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With testb (your approach), the semaphore is up'ed

No, with my approach, there is no semaphore.

Create N threads. Have them read work items from an input queue. Create an output thread that reads items from an output queue. Now feed input to the input queue. Create a work item by sharing a new HASH or ARRAY ref. Store a sequence number into the work item. Store what the worker needs to know into the work item. Add the work item to the input queue. When a worker thread pulls a work item, it replaces what only it needs to know with what it computes and then puts the result (still containing a sequence number) into the output queue.

The output thread just pulls stuff out of the output queue. It starts off knowing nothing other than the first sequence number. When it pulls a work item, if that work item's sequence number matches the next sequence number, then it can output it immediately. If not, it stores it into a not-shared hash with the sequence number as the key. Every time it outputs something it also increments the sequence number and looks the result up in its local hash. If that finds a match, then it deletes it from the hash and outputs it (which triggers a repeat of this process).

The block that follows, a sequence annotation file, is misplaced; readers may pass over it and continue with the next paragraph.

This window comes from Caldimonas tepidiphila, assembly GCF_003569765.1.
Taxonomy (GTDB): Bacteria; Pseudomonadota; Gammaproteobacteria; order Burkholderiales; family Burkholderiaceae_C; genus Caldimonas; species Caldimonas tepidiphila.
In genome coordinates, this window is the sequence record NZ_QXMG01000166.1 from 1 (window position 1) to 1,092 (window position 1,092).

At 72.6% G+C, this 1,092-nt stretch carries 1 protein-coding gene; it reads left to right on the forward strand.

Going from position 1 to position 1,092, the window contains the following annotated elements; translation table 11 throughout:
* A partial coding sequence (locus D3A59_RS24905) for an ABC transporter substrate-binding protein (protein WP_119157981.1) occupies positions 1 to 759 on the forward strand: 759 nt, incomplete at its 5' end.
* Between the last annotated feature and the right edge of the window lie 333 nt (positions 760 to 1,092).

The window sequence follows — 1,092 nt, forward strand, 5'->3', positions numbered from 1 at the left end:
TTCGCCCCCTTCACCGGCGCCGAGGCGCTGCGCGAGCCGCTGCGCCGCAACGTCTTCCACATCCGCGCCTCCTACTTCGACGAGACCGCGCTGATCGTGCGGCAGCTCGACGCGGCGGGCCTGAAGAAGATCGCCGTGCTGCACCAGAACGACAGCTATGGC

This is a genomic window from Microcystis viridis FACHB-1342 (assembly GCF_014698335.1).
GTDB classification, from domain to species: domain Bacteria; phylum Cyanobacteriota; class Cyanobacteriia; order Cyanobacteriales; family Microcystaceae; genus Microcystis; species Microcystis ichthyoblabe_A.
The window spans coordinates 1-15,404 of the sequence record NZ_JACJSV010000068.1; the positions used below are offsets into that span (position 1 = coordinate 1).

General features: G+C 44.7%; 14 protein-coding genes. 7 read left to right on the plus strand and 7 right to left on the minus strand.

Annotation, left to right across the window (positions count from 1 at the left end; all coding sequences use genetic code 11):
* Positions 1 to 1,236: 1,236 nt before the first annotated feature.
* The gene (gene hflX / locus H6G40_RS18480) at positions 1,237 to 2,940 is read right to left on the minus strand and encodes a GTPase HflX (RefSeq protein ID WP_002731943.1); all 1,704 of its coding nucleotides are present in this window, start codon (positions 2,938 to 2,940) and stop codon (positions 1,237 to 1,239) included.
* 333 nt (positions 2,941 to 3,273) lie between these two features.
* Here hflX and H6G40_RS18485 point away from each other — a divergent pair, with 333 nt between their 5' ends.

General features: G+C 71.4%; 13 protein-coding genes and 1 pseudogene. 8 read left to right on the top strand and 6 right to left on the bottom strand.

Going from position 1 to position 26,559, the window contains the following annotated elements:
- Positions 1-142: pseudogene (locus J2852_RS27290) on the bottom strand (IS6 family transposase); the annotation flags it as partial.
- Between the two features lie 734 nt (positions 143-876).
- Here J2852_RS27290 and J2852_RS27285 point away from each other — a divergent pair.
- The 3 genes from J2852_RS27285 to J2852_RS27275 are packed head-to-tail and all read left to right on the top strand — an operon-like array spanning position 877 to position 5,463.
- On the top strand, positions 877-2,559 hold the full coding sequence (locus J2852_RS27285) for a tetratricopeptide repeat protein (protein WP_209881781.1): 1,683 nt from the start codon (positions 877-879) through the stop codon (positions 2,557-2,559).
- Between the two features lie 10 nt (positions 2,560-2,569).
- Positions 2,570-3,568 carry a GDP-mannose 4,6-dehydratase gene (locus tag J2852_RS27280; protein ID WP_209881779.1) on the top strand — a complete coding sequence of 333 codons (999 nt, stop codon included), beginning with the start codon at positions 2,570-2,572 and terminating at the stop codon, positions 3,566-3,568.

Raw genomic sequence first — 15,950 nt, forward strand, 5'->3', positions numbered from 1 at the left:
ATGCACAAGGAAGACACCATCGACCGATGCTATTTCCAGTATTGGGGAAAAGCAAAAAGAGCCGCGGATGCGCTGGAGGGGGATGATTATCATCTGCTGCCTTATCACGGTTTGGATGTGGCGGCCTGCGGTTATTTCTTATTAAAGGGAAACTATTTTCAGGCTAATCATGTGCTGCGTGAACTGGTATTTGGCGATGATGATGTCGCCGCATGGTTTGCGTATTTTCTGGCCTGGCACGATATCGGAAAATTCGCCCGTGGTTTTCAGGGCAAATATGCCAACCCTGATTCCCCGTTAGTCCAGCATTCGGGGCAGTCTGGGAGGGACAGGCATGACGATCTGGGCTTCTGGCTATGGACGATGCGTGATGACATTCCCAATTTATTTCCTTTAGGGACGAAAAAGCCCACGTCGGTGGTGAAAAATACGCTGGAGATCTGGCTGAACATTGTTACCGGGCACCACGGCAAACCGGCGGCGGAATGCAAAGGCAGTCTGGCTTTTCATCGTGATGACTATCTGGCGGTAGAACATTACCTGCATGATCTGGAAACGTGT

If I were writing it, I'd probably at least look at having the main thread handle both input and output. Then it could track (with a simple non-shared counter) how many work items are potentially in the combined queues and avoid letting that build up too high so that the sources of inputs can notice that intake is falling behind instead of just having RAM usage grow unbounded with no other signs of problems.

- tye        


In reply to Re^7: shared scalar freed early (just queues) by tye
in thread shared scalar freed early by chris212

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